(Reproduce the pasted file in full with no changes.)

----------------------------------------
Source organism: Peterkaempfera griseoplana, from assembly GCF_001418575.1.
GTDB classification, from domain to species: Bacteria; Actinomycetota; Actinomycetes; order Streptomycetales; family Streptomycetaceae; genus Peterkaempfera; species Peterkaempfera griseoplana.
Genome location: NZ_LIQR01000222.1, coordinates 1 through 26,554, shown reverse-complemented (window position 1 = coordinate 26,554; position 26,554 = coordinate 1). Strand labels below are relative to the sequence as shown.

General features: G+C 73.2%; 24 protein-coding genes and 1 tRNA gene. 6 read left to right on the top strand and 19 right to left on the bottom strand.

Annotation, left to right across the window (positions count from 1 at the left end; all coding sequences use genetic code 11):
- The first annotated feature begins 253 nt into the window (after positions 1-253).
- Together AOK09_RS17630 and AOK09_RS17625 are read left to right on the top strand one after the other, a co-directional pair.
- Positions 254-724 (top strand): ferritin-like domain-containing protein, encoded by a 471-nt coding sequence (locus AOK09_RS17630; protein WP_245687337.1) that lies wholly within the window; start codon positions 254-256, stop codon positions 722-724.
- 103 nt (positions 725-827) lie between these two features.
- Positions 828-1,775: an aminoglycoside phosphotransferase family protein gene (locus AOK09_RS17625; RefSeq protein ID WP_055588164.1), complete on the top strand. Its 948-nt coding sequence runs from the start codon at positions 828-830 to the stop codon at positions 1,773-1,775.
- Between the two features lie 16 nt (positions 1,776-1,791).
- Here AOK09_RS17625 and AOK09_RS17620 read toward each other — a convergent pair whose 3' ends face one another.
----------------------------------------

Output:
Source organism: Peterkaempfera griseoplana, from assembly GCF_001418575.1.
GTDB classification, from domain to species: Bacteria; Actinomycetota; Actinomycetes; order Streptomycetales; family Streptomycetaceae; genus Peterkaempfera; species Peterkaempfera griseoplana.
Genome location: NZ_LIQR01000222.1, coordinates 1 through 26,554, shown reverse-complemented (window position 1 = coordinate 26,554; position 26,554 = coordinate 1). Strand labels below are relative to the sequence as shown.

General features: G+C 73.2%; 24 protein-coding genes and 1 tRNA gene. 6 read left to right on the top strand and 19 right to left on the bottom strand.

Annotation, left to right across the window (positions count from 1 at the left end; all coding sequences use genetic code 11):
- The first annotated feature begins 253 nt into the window (after positions 1-253).
- Together AOK09_RS17630 and AOK09_RS17625 are read left to right on the top strand one after the other, a co-directional pair.
- Positions 254-724 (top strand): ferritin-like domain-containing protein, encoded by a 471-nt coding sequence (locus AOK09_RS17630; protein WP_245687337.1) that lies wholly within the window; start codon positions 254-256, stop codon positions 722-724.
- 103 nt (positions 725-827) lie between these two features.
- Positions 828-1,775: an aminoglycoside phosphotransferase family protein gene (locus AOK09_RS17625; RefSeq protein ID WP_055588164.1), complete on the top strand. Its 948-nt coding sequence runs from the start codon at positions 828-830 to the stop codon at positions 1,773-1,775.
- Between the two features lie 16 nt (positions 1,776-1,791).
- Here AOK09_RS17625 and AOK09_RS17620 read toward each other — a convergent pair whose 3' ends face one another.